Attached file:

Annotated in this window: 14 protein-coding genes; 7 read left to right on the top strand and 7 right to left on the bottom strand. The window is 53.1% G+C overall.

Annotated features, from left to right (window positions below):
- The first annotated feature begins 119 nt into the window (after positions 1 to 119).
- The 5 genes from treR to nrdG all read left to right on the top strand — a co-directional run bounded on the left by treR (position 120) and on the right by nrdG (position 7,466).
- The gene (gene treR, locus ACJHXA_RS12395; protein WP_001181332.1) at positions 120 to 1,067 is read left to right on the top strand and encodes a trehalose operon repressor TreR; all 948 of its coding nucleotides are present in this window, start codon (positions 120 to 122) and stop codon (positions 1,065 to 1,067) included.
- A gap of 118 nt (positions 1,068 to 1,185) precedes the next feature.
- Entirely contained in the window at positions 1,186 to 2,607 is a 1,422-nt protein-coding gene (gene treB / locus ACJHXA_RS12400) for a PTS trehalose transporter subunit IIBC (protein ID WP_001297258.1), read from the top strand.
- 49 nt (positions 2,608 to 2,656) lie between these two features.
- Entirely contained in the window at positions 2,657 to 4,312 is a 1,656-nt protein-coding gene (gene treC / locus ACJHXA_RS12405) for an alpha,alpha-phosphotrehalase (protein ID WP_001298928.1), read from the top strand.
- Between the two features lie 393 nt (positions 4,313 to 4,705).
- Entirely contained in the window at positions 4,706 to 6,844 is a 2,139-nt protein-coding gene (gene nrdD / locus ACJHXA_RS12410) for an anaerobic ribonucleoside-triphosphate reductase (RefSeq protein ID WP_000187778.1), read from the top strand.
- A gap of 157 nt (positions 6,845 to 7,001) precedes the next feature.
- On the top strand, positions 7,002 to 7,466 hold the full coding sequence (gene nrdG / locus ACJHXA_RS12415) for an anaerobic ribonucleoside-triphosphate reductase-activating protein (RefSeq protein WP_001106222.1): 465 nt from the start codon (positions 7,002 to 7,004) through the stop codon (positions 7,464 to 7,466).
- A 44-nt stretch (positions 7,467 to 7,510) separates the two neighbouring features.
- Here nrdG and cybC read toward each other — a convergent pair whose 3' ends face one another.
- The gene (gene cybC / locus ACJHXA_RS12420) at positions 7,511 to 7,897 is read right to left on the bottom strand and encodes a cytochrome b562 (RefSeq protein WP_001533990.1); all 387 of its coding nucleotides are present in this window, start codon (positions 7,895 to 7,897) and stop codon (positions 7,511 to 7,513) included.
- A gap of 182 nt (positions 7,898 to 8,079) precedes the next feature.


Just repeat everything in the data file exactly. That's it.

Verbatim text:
Annotated in this window: 14 protein-coding genes; 7 read left to right on the top strand and 7 right to left on the bottom strand. The window is 53.1% G+C overall.

Annotated features, from left to right (window positions below):
- The first annotated feature begins 119 nt into the window (after positions 1 to 119).
- The 5 genes from treR to nrdG all read left to right on the top strand — a co-directional run bounded on the left by treR (position 120) and on the right by nrdG (position 7,466).
- The gene (gene treR, locus ACJHXA_RS12395; protein WP_001181332.1) at positions 120 to 1,067 is read left to right on the top strand and encodes a trehalose operon repressor TreR; all 948 of its coding nucleotides are present in this window, start codon (positions 120 to 122) and stop codon (positions 1,065 to 1,067) included.
- A gap of 118 nt (positions 1,068 to 1,185) precedes the next feature.
- Entirely contained in the window at positions 1,186 to 2,607 is a 1,422-nt protein-coding gene (gene treB / locus ACJHXA_RS12400) for a PTS trehalose transporter subunit IIBC (protein ID WP_001297258.1), read from the top strand.
- 49 nt (positions 2,608 to 2,656) lie between these two features.
- Entirely contained in the window at positions 2,657 to 4,312 is a 1,656-nt protein-coding gene (gene treC / locus ACJHXA_RS12405) for an alpha,alpha-phosphotrehalase (protein ID WP_001298928.1), read from the top strand.
- Between the two features lie 393 nt (positions 4,313 to 4,705).
- Entirely contained in the window at positions 4,706 to 6,844 is a 2,139-nt protein-coding gene (gene nrdD / locus ACJHXA_RS12410) for an anaerobic ribonucleoside-triphosphate reductase (RefSeq protein ID WP_000187778.1), read from the top strand.
- A gap of 157 nt (positions 6,845 to 7,001) precedes the next feature.
- On the top strand, positions 7,002 to 7,466 hold the full coding sequence (gene nrdG / locus ACJHXA_RS12415) for an anaerobic ribonucleoside-triphosphate reductase-activating protein (RefSeq protein WP_001106222.1): 465 nt from the start codon (positions 7,002 to 7,004) through the stop codon (positions 7,464 to 7,466).
- A 44-nt stretch (positions 7,467 to 7,510) separates the two neighbouring features.
- Here nrdG and cybC read toward each other — a convergent pair whose 3' ends face one another.
- The gene (gene cybC / locus ACJHXA_RS12420) at positions 7,511 to 7,897 is read right to left on the bottom strand and encodes a cytochrome b562 (RefSeq protein WP_001533990.1); all 387 of its coding nucleotides are present in this window, start codon (positions 7,895 to 7,897) and stop codon (positions 7,511 to 7,513) included.
- A gap of 182 nt (positions 7,898 to 8,079) precedes the next feature.